As an example of how problematic a literal interpretation may be, consider the fifth bowl plague:
Then the fifth angel poured out his bowl
on the throne of the beast,
and his kingdom became darkened;
and they gnawed their tongues because of pain,
and they blasphemed the God of heaven because of their pains
… and they did not repent of their deeds. (Rev 16:10-11)
A literal interpretation could be that a literal chemical is poured out on a literal throne resulting in literal darkness in a literal kingdom. However:
The beast receives its throne from the dragon (Rev 13:2), which is interpreted as the Roman Empire. It is therefore not a literal throne, but a symbol of authority. Another article interprets the throne of the beast as religious authority.)
The kingdom must similarly be symbolic because ALL THE PEOPLE OF THE WORLD worship it (Rev 13:3-4, 8). In other words, the Beast’s kingdom is worldwide.
One criticism often levied against symbolic interpretations is that there are so many different symbolic interpretations that most (all?) of them must be wrong. MOST symbolic interpretations are indeed wrong, but then a literal interpretation is ALWAYS wrong.
Some people assume that, in Revelation, something is literal unless it cannot be literal. This is a false hermeneutic, for there are just too many things in Revelation that must be symbolic. To mention a few examples of things coming OUT OF MOUTHS:
Fire and smoke and brimstone coming out of the mouths of 200 million horses (Rev 9:18);
Fire flowing from the mouths of God’s witnesses (Rev 11:5);
A flood of water pouring out of the mouth of the Dragon (Rev 12:15);
Frogs coming out of the mouths of the Dragon, Beast and False prophets (Rev 16:13); and
A sword coming out of the mouth of Him who sits on a white horse (Rev 19:15).
In a book where symbols are just everywhere, it is not valid to assume something is literal unless it cannot be literal. The context must be allowed to determine whether something is literal or symbolic, without the interpreter trying to apply some preconceived rule.
Another criticism against symbolic interpretations is that such interpretations are only limited by the interpreter’s imagination. This is not a fair criticism. It is agreed that purely creative interpretations cannot be correct. Symbolic interpretations must be based on a detailed comparison of Scripture with Scripture, allowing Scripture to interpret itself. This does not guarantee a correct interpretation, often because interpreters come to the text with incorrect a priori assumptions.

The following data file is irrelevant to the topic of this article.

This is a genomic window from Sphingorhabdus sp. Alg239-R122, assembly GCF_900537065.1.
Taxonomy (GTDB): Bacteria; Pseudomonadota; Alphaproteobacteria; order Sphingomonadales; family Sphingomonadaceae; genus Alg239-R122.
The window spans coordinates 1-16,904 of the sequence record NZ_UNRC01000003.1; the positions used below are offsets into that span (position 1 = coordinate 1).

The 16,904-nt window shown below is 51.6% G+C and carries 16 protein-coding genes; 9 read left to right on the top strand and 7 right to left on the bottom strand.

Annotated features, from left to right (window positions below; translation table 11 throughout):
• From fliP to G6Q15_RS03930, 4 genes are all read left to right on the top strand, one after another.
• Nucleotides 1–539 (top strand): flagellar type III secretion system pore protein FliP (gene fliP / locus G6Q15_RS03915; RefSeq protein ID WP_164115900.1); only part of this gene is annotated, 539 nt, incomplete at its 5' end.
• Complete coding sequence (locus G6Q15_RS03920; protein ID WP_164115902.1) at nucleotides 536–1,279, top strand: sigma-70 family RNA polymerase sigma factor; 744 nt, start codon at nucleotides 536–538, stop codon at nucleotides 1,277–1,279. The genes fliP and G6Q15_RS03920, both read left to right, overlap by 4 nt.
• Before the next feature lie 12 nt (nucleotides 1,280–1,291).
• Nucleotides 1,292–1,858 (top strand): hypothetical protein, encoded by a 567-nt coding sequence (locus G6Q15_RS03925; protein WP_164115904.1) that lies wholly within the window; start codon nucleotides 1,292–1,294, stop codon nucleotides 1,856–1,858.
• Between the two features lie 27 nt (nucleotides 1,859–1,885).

A criticism against literal interpretations is that it does not ask what something means. It therefore often fails to grasp the real meaning and therefore fails to benefit from the message in the text.
For example, a literal interpretation does not ask what the throne of the Beast is, and therefore often explains the end-time conflict as military in nature, which is inconsistent with the general message of the Bible. The war on earth is a continuation of the war in heaven (Rev 12:7). It revolves around much bigger issues than simply who is physically the strongest. Jesus overcame by being a lamb (Rev 5:6). He asked: “Or do you think that I cannot appeal to My Father, and He will at once put at My disposal more than twelve legions of angels?” (Matt 26:53)
The war in heaven is a war of words: “the accuser of our brethren … he who accuses them before our God day and night” (Rev 12:10).
Similarly, the war we are involved in is not physical in nature; it a war between good and evil. Jon Paulien talks about a surface current – the military language of the book – and an undercurrent. We need to look past the surface current to understand the true nature of this conflict. God has all power in the universe, but He was not able to open the book (Rev 5:3). For a discussion of the true nature of this was, see:
MOST symbolic interpretations are wrong, but a consistently literal interpretation is ALWAYS wrong.
The assumption that, in Revelation, something is literal unless it cannot be literal is a false hermeneutic.